Congressman Frank Wolf (pictured above) recounted his visit to Lhasa’s monasteries, where monks and nuns led him to secret rooms to tell him of their lack of rights and the miserable conditions caused by the CCP. He also upheld that, contrary to China’s claim, Tibet is not a part of China. He urged that rather than simply criticizing or trying to contain the CCP, we should be questioning its entire legitimacy, because “China is running against the global tide of democracy.”
Lobsang Nyandak (pictured above), Representative of His Holiness the Dalai Lama, stated that the purpose of the conference was to show that Tibetans are not pleased with the policies of the CCP, which encroach upon their basic human rights. The CCP is trying to indoctrinate its anti-religious, anti-Tibetan, and pro-Beijing beliefs in Tibet’s schools, cities, and monasteries through coercion and intimidation.
Nearly all of the Tibetan exiles in attendance had been unjustly detained and arrested for peaceful protest, and suffered physical torture and mental abuse while serving their sentence in the Laogai.
Tsewang Dhondup (pictured above) can no longer use his left arm after being shot by Chinese police while trying to help an injured Buddhist lama amid the March 2008 unrest. He also has scars from bullet wounds on his stomach, side, and back. Although initially he was not able to seek medical attention while in the Laogai, he still refuses to do so, as he believes that his arm and scars are a testimony and evidence of China’s oppressive policies and the injustices of a corrupt government.
Dolkar Kyap (pictured above, with translator at his left) was arrested in 1996 for passing out CDs of the Dalai Lama speaking and for putting up Tibetan independence posters while attending Northwest University for Nationalities in China. He recorded his experiences during his three years in the Laogai by writing secretly on cigarette cartons, which he later used to publish his book Prison Records. A replica of the cartons is exhibited in the Laogai Museum.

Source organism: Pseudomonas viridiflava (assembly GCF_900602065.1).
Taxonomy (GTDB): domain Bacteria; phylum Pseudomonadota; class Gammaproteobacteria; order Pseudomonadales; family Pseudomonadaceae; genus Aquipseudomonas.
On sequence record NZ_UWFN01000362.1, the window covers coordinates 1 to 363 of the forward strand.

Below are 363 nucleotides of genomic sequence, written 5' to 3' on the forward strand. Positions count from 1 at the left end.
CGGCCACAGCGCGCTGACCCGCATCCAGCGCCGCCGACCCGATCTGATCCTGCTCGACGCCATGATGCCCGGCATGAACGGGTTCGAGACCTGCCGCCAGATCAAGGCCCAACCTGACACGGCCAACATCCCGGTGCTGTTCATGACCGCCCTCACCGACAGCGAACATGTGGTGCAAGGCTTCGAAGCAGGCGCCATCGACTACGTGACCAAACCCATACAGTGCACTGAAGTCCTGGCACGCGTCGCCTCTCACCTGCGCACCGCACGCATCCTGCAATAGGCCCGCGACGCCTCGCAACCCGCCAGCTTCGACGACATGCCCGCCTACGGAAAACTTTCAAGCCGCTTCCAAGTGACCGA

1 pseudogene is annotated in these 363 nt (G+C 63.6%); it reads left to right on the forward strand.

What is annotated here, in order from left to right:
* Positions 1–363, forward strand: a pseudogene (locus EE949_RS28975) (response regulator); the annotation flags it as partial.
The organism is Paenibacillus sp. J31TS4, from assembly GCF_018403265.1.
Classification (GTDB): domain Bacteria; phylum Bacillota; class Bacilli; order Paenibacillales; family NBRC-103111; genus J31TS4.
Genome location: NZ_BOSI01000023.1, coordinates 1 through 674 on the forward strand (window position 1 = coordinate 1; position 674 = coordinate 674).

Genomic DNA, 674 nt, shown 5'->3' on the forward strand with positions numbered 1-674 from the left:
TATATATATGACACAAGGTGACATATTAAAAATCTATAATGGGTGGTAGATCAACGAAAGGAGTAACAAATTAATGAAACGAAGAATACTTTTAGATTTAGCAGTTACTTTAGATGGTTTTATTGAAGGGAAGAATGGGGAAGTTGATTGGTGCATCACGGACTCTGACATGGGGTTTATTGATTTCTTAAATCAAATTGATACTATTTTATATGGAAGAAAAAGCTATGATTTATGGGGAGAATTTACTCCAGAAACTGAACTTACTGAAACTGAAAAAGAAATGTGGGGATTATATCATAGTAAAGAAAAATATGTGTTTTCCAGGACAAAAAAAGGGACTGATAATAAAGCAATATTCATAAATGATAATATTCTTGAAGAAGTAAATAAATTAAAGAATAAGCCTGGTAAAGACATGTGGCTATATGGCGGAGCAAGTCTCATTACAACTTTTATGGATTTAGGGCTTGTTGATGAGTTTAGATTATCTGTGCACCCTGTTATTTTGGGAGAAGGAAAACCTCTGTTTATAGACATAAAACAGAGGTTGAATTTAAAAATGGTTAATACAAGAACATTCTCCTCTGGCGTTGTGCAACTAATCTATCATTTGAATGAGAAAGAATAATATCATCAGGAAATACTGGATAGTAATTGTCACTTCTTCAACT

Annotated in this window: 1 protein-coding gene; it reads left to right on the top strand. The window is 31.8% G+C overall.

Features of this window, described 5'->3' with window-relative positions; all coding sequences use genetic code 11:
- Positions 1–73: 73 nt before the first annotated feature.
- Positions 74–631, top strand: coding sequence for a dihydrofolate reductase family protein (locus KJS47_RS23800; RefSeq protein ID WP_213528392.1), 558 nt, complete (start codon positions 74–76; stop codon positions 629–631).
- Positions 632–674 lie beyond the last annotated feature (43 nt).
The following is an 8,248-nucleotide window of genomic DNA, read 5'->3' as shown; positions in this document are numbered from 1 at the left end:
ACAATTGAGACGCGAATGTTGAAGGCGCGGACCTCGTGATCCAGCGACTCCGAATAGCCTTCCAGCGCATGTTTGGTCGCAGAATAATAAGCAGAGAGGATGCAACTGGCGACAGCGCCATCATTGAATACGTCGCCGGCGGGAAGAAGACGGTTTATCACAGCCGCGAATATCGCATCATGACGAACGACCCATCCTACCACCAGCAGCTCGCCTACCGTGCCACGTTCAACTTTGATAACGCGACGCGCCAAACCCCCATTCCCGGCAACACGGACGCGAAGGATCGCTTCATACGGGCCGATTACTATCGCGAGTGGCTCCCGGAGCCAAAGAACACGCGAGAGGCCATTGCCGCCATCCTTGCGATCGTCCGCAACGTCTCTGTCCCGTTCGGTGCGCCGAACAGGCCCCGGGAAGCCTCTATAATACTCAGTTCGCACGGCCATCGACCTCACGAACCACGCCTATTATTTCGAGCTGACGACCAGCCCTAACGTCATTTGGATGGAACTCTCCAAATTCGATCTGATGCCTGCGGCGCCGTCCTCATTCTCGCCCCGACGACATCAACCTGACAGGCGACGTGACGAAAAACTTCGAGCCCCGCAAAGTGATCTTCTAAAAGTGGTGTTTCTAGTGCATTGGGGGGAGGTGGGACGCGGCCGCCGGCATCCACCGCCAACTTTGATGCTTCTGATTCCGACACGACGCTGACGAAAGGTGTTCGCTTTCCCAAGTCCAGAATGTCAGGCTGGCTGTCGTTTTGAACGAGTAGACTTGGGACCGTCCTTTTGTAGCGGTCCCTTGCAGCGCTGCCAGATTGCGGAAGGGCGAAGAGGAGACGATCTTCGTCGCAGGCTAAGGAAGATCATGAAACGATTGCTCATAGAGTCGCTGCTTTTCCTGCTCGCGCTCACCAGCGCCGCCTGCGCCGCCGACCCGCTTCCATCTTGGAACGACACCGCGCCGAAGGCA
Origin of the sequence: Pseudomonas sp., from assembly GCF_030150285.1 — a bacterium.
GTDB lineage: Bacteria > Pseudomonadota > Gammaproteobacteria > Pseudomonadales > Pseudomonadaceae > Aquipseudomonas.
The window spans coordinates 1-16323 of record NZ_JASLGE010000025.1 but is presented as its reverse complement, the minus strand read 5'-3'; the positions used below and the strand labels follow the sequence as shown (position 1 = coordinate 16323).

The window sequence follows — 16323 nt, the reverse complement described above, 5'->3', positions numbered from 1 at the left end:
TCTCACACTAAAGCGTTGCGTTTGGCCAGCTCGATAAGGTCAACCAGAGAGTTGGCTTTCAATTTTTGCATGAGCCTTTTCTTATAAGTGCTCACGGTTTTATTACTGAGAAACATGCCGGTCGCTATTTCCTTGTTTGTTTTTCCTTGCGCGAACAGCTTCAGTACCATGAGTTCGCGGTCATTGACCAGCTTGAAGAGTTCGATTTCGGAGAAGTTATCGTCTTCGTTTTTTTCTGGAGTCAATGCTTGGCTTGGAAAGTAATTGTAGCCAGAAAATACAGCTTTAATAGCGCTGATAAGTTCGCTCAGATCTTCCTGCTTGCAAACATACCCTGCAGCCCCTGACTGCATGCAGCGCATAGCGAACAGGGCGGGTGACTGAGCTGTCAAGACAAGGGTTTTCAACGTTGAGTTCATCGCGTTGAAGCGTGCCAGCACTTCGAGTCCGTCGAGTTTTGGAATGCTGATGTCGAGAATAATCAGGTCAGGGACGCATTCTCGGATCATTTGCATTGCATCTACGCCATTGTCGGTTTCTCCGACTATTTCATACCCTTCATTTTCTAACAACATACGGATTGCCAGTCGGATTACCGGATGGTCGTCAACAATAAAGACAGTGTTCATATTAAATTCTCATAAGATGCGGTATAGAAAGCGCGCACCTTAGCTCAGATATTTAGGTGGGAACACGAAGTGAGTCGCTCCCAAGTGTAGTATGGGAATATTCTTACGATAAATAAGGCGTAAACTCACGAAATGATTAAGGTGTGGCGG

Ghang Lhamo (pictured above) was arrested in 1990 on suspicion of being a “counterrevolutionary” and for “spreading false information”; she spent three years in Laogai. She is currently the general secretary of the Tibetan Gu-Chu-Sum Movement in Dharmsala.
Jampel Monlam (pictured above) was a member of the Drepung Monastery and was also arrested for participating in a “counterrevolutionary” protest calling for Tibetan independence in 1989. He served five years in prison, and was expelled him from his monastery after his release. He is now the vice president of the Tibetan Center for Human Rights and Democracy.
Ngawang Sangdrol (pictured above) was sentenced to prison when she was only fifteen years old, and was subjected to various methods of torture at the hands of prison officials. While imprisoned, she composed songs and various other works relating to Tibetan independence, which you can hear in the Laogai Museum. Her sentence was extended as a result, and she ended up serving 11 years.
Lukar Sham (pictured above) was originally sentenced to seventeen years in prison for peacefully protesting in 1992, but only served four years as a result of his poor health. He was released for medical treatment because he weighed a mere 81 pounds. Sham is currently vice chairman of the Tibetan Gu-Chu-Sum Movement in Dharmsala.
On Monday, June 11th, the Tibetan survivors shared their same stories in a round-table discussion at the Laogai Museum. The intimate setting allowed attendees to ask the survivors questions during their testimony and during the group lunch. ICT Vice President for Special Programming has written an article about his experience on this second day.